as trying to fit a 12" piece of stock in a 7x10 lathe with the tail stock on it turns into a 7x7 or 6" lathe at most would be futile. Miter saw cut through it like a hit knife through butter and didn't melt or score anything. shove the pieces in flush and they were off by 0.005" total runout so that's not bad for eye balling. little tap and i got them to roughly 0.002-3" and faced, flipped and repeated. after i realized i bought way too big a diameter i turned each piece down to 1.625" +- 0.005" drilled the centers out to 0.375" and got a set of large drill bits and went from 5/8, 11/16, 3/4, and finally 7/8" to fit in the stainless flat washer. i ordered a 5' piece of black 1.625" from McMaster and going to try to produce a few sets for some local friends. the local Fastenal is AWESOME and stocks a crapload of 3/8" stainless 6' allthread sticks as well as NyLoc nuts and washers in stainless. also gave me a killer discount b/c they just opened.

here's some utterly terrible pictures of what i made and pictures of them installed on my filthy bike. i had to turn the one end, then flip so you can see the direction change in the finish but i'm not too worried as it's just my bike.

also note this is the first time i've EVER used a lathe in my life. so be gentile.

and i know you can see some surface rust on it, i've been massaging it with motor oil trying to break it down. it looks 100x worse in the picture than real life. came that way from the depths of the basement i rescued it from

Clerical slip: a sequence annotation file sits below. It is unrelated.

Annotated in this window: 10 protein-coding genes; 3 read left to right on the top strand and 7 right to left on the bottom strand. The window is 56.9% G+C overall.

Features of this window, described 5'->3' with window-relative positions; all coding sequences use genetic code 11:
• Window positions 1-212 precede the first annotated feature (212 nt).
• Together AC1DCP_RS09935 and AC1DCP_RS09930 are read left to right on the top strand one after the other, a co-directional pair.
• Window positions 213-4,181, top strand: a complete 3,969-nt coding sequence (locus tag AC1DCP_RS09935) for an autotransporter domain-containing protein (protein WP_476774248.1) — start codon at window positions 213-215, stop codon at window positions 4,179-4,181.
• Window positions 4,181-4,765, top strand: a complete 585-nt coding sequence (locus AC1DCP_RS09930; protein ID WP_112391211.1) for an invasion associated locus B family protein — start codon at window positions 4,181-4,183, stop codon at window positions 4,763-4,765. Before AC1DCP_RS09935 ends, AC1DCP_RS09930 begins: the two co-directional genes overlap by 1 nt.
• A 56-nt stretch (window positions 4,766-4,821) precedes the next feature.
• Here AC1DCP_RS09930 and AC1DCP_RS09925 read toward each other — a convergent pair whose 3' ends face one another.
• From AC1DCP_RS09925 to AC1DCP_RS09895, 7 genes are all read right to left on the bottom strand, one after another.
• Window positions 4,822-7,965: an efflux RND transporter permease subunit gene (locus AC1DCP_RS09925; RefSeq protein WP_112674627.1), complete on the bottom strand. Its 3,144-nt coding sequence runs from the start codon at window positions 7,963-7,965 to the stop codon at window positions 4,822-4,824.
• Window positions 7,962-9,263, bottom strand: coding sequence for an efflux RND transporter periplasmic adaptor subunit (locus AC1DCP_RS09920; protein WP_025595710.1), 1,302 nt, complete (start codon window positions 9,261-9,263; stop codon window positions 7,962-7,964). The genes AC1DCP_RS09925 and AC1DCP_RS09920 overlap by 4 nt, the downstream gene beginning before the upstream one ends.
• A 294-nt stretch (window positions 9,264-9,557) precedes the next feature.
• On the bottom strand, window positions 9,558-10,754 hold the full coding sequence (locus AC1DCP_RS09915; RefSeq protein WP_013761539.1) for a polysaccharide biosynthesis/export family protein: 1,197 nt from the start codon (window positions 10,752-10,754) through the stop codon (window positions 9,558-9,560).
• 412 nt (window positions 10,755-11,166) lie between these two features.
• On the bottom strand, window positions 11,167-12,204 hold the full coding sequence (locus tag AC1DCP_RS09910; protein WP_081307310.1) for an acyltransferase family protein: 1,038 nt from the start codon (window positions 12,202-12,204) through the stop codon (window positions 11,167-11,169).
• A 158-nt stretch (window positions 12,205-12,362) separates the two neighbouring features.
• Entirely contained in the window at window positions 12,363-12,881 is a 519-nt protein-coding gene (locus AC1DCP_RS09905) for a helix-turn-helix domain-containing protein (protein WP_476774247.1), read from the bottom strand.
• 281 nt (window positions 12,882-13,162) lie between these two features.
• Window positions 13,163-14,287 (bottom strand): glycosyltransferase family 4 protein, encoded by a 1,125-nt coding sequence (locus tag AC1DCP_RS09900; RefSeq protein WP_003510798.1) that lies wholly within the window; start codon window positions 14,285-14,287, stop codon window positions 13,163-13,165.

08-06-2007, 07:45 PM
here's some more pictures of my work on my mini-lathe. couple days in the summer heat with no a/c in the garage and a whole garbage can of plastic shavings and some finished products to show for my work.
thanks everyone


08-06-2007, 08:44 PM
Looks good. :)

08-08-2007, 10:46 PM
US Plastics is also a good and inexpensive source for acetal.


chan luci
08-19-2007, 10:50 AM
Hi Zac,
Are you making justfew for yourselves or planning to have regular lots for market? Then I would suggest insert molding (molding a steel insert with glass filled delrin on the periphery wheel) would work much better and is economical on all fronts as we dont waste more materials which avoids scrap after turning. This is molding with granules and the runners are recycleable.
Chan Lucie